Investors longing for simpler days -- when a sharp run-up in major indexes, soaring corporate profits and rapidly expanding GDP were thought to signify an economic expansion was underway -- can be forgiven. This time around, bearish investors have disputed at every turn the mounting body of evidence that a recovery is building steam.
When corporate profits materialized in the wake of a credit meltdown much faster than expected, bears took issues with the lack of revenue growth. With top lines expanding again, some are now saying the sharp 5.9% GDP expansion last quarter was merely a one-time inventory correction that's destined to fade out.
So as the form of the materializing recovery gets labeled with everything from an L, U, V, square-root-shaped or -- just to cover all bases, inverted-square-root-shaped -- it may be best to call it the "Rodney Dangerfield" recovery. That's what Charles Schwab chief investment strategist Liz Ann Sonders did last week, because this rebound just can't get any respect.
It's More 1983 This Time
Sonders, who correctly called the turnaround in the stock market from recent lows, points to a roster of reasons to give the rally credit. The 11-month gain in leading economic indicators, as well as industrial production, is tracking the shape of the sharp recovery in 1983 and dwarfs the limp turnarounds that followed the past two recessions. Corporate cash flow at the end of 2009 exceeded spending by a record 16%. Profits and the hiring of temporary workers, usually a predictor a labor market rebound, are spiking.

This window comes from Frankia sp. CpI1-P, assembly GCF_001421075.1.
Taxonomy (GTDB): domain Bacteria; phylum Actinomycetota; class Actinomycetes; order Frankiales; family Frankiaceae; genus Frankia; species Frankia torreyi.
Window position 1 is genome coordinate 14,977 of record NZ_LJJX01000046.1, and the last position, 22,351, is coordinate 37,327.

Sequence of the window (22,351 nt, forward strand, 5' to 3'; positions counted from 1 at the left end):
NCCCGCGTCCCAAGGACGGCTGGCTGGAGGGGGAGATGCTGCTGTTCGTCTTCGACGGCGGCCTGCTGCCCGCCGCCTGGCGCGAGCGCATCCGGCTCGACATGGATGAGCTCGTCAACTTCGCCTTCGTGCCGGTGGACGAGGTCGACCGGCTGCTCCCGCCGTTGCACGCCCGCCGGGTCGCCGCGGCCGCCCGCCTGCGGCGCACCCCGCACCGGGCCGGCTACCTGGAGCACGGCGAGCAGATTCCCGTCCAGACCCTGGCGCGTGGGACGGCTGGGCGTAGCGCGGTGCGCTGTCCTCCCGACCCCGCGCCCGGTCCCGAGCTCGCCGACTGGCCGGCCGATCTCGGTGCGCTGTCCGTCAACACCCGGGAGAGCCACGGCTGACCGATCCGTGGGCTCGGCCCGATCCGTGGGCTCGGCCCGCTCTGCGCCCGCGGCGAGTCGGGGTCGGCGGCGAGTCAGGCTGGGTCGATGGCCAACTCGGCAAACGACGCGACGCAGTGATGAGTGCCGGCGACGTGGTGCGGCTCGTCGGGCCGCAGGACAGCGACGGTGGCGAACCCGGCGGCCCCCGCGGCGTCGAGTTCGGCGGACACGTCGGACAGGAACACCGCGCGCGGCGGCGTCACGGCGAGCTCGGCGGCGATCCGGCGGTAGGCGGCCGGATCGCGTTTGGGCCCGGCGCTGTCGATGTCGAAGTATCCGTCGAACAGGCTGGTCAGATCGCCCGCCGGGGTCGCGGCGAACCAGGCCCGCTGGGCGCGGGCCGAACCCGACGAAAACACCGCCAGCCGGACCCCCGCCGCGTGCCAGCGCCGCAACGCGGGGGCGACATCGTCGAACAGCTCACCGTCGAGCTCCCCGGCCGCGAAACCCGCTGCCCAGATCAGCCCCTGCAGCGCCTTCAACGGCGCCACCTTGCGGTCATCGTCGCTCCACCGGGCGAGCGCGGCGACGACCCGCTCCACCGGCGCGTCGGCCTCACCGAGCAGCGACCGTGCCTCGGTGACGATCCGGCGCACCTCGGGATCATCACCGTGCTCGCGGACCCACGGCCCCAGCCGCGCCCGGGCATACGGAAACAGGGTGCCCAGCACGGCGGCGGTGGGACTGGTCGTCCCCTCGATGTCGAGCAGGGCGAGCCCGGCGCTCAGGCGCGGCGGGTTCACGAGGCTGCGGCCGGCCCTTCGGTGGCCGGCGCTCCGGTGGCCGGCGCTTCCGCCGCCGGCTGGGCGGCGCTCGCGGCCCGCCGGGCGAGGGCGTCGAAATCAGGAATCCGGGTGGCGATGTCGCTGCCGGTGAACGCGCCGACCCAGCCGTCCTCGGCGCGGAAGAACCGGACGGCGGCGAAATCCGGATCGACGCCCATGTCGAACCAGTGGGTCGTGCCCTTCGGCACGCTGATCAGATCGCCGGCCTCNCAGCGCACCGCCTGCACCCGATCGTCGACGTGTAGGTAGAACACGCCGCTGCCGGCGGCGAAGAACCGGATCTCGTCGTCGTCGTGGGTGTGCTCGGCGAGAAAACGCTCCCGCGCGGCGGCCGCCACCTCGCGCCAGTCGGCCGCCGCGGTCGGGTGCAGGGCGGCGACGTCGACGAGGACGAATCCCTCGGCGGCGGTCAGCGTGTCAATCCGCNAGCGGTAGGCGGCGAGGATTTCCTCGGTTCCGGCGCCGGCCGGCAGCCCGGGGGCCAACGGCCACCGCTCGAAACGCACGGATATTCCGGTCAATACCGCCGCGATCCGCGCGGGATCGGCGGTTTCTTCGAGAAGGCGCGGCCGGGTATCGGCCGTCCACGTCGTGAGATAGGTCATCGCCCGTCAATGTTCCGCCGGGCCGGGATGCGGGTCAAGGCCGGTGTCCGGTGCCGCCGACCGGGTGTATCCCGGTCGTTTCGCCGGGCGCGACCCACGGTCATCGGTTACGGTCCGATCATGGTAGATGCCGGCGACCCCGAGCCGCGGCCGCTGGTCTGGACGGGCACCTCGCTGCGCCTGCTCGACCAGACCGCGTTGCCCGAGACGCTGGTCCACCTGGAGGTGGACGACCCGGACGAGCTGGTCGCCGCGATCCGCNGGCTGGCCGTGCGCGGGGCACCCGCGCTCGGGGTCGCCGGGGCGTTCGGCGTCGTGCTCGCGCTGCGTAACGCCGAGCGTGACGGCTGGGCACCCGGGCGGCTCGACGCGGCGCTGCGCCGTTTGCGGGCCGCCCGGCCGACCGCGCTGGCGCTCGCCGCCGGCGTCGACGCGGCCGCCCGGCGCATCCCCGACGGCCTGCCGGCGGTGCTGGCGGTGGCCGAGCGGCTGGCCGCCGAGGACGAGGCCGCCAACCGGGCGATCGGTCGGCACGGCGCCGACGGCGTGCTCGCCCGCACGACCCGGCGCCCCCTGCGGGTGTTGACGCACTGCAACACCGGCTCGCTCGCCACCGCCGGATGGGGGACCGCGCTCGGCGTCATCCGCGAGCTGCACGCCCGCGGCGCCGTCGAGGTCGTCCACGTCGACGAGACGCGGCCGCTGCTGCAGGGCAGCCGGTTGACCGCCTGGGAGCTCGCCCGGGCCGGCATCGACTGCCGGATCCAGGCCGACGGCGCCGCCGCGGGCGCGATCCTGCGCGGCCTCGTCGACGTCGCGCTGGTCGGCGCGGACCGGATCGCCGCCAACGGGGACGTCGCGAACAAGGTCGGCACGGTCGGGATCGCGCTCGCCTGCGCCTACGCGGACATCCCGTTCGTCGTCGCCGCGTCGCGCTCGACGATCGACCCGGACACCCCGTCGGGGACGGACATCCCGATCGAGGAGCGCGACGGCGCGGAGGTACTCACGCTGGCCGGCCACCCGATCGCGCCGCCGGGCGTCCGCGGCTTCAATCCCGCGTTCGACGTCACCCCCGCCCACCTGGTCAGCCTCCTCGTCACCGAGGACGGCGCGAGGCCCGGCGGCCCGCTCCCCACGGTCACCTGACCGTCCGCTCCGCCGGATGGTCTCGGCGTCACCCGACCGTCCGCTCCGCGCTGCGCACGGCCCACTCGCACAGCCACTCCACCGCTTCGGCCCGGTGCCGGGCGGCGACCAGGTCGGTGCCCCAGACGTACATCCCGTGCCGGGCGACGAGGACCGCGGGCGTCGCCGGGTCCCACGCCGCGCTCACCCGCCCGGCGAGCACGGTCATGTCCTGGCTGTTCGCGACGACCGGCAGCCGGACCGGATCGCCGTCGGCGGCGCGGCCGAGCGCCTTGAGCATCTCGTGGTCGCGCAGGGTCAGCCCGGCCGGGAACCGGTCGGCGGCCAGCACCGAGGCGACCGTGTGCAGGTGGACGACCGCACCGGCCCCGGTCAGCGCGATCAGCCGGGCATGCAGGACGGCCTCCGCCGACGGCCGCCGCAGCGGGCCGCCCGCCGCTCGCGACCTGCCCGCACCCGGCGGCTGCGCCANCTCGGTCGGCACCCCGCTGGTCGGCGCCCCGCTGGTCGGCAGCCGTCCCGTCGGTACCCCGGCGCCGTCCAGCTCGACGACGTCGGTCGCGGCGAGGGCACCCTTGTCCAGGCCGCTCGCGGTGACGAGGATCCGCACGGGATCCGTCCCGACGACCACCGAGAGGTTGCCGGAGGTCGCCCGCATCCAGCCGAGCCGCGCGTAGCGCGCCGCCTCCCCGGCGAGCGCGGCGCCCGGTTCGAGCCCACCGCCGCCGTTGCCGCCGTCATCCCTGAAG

So despite continued bearish proclamations that doom lies just around the next corner, investors may be wise to focus on the opposite risk instead. The Fed's easy-money policy that has ignited all assets could be coming to a close sooner than many anticipate. "Investors should be wary of forecasting a zero-rate environment too far into the future," Sonders wrote.
And markets are now finding the prospects of Fed tightening more credible by the day. Indeed, rumors that more restrictive monetary policy was in the cards poured cold water on the U.S. stock market on Friday, for example. Some emerging markets, like India, that have already recovered sharply are again raising interest rates. India now joins China -- where officials have been scrambling to curb bank lending in a bid to contain inflation -- in trying to actually cool its economy, suggesting that credit may be getting less easy around the world.
Employment Data Will Be Key
So, traders are keeping a particularly close eye on interest rates. While stocks are sure to feel the headwind of rising interest rates, at least they'll also get a bump from climbing earnings and broad perceptions that sustainable growth has returned. The bonds that investors flocked to for cover in the wake of the crisis, on the other hand, could get hit much harder.
Of course, more evidence will be needed before the Fed can definitively change its monetary posture. Employment data over the next several months will be especially key. "However, not until the recovery gets a lot more of the respect that Rodney Dangerfield was lacking should we expect the beginning of a rising-rate cycle," Sonders wrote.
If the economic data continue to be as solid as they have been, bears will have ultimately have no choice but to grow more respectful.
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